Older women who consume two or more diet drinks daily may be at increased risk of having a stroke, particularly a stroke caused by a blocked blood vessel, according to a study published Thursday in Stroke, a journal published by the American Heart Association (AHA).
The study also found that women aged 50 and older who consume multiple diet drinks daily are at increased risk of heart disease and an early death from any cause.
It’s important to point out that this was an observational study, which means it can’t prove a direct cause-and-effect relationship between diet drinks and stroke and heart disease. But these findings add to a growing body of research that has linked the frequent consumption of artificially sweetened drinks with an increased risk of those and other diseases.
“Many well-meaning people, especially those who are overweight or obese, drink low-calorie sweetened drinks to cut calories in their diet. Our research and other observational studies have shown that artificially sweetened beverages may not be harmless and high consumption is associated with higher risk of stroke and heart disease,” says Yasmin Mossavar-Rahmani, the study’s lead author and a clinical epidemiologist at the Albert Einstein College of Medicine, in a released statement.
For the study, Mossavar-Rahmani and her colleagues analyzed data on more than 81,000 postmenopausal women (aged 50 to 79) who have participated in the Women’s Health Initiative (WHI), an ongoing national health study now in its third decade.
The women had filled out detailed health surveys, which included questions on how often in the previous three months they had consumed diet drinks, such as artificially sweetened colas, sodas and fruit drinks. Most of the women (64 percent) were infrequent consumers of diet drinks, which was defined as consuming less than one diet drink per week (or none at all). Only about 5 percent of the women consumed two or more artificially sweetened drinks per week.
The researchers examined how the women’s health fared during a period of nearly 12 years after they were enrolled in WHI. They found that 2,838 of the women had experienced a fatal or non-fatal stroke, 3,618 had had a heart attack or other type of non-stroke cardiovascular “event,” and 15,005 had died from all causes.
Then then compared the health outcomes for the women who were infrequent consumers of diet drinks with those who consumed two or more of the drinks daily. They found that the heavy consumers were 23 percent more likely (in relative risk) to have had a stroke and 31 percent more likely to have an ischemic stroke.
An ischemic stroke is caused when a clot forms in a blood vessel that supplies blood to the brain. It differs from a hemorrhagic stroke, which occurs when a vessel in the brain leaks blood or bursts open.
Ischemic strokes account for about 87 percent of all strokes, according to the AHA.
Most of the ischemic strokes among the heavy consumers of diet drinks in the study occurred in smaller blood vessels in the brain — a subtype of stroke that has been linked in other research to an increased risk of dementia.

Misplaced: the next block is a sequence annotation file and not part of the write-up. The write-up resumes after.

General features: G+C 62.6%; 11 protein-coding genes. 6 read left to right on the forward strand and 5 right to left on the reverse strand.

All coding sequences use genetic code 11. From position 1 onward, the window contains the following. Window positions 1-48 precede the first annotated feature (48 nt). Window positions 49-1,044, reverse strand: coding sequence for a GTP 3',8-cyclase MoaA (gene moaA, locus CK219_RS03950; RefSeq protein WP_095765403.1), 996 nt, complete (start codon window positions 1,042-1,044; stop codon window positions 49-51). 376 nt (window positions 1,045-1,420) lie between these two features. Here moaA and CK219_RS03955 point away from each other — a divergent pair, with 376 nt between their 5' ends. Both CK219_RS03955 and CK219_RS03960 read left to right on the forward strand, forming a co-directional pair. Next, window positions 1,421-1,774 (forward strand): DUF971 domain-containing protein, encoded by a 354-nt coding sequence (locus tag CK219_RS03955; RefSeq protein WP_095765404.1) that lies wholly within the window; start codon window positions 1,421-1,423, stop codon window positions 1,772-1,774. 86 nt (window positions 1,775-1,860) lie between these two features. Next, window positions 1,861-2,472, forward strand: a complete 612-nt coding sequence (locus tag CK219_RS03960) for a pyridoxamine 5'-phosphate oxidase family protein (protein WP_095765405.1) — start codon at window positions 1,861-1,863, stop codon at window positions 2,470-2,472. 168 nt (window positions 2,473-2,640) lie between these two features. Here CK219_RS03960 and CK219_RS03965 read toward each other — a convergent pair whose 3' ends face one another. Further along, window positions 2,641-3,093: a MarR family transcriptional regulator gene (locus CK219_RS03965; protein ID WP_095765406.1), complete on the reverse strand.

These were the findings after the researchers adjusted the data for other factors linked to an increased risk of stroke, heart disease and early death, such as age, high blood pressure, smoking, alcohol use and physical activity levels.
The researchers also looked specifically at the risk for women without a previous history of heart disease or type 2 diabetes, which are two risk factors for stroke.
They found that women without those histories who consumed two or more diet drinks daily were two-and-a-half times more likely to have an ischemic stroke than women without those histories who were infrequent consumers of diet drinks.
The risk was almost four times greater among African-American women with no history of heart disease or stroke.
Limitations and implications
Again, this study is observational, so it can’t prove a direct causal relationship between the heavy consumption of soft drinks and an increased risk of stroke.
The study also involved only post-menopausal women, so the findings may not be applicable to younger women — or to men of any age.
In addition, the questionnaires did not ask the women to name their diet drinks.
Previous research on a possible link between cardiovascular disease (which includes stroke) and artificially sweetened beverages has been, as Mossavar-Rahmani and her colleagues point out in their paper, “limited” and “inconsistent.” But given the fact that diet drinks add nothing nutritional to people’s diets, avoiding them is probably the wisest step for consumers.
In a science advisory published in 2018, the AHA said that although diet drinks may help replace high-calorie sugary beverages for people who are trying to achieve or maintain a healthy weight, the best choice for a no-calorie beverage is water.
“Unfortunately, current research simply does not provide enough evidence to distinguish between the effects of different low-calorie sweeteners on heart and brain health,” says Rachel Johnson, who is professor emeritus of nutrition and food sciences at the University of Vermont and who chaired the panel that wrote the science advisory for the AHA
“This study adds to the evidence that limiting use of diet beverages is the most prudent thing to do for your health,” she adds.
FMI: You can read the study in full at Stroke’s website.